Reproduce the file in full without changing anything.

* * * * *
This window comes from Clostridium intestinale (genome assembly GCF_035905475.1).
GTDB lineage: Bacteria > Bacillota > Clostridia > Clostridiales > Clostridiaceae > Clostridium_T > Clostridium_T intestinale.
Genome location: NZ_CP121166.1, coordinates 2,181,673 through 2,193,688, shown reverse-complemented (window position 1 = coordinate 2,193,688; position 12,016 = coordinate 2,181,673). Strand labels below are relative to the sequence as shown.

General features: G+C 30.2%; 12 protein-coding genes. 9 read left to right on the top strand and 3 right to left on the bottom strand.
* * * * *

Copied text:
This window comes from Clostridium intestinale (genome assembly GCF_035905475.1).
GTDB lineage: Bacteria > Bacillota > Clostridia > Clostridiales > Clostridiaceae > Clostridium_T > Clostridium_T intestinale.
Genome location: NZ_CP121166.1, coordinates 2,181,673 through 2,193,688, shown reverse-complemented (window position 1 = coordinate 2,193,688; position 12,016 = coordinate 2,181,673). Strand labels below are relative to the sequence as shown.

General features: G+C 30.2%; 12 protein-coding genes. 9 read left to right on the top strand and 3 right to left on the bottom strand.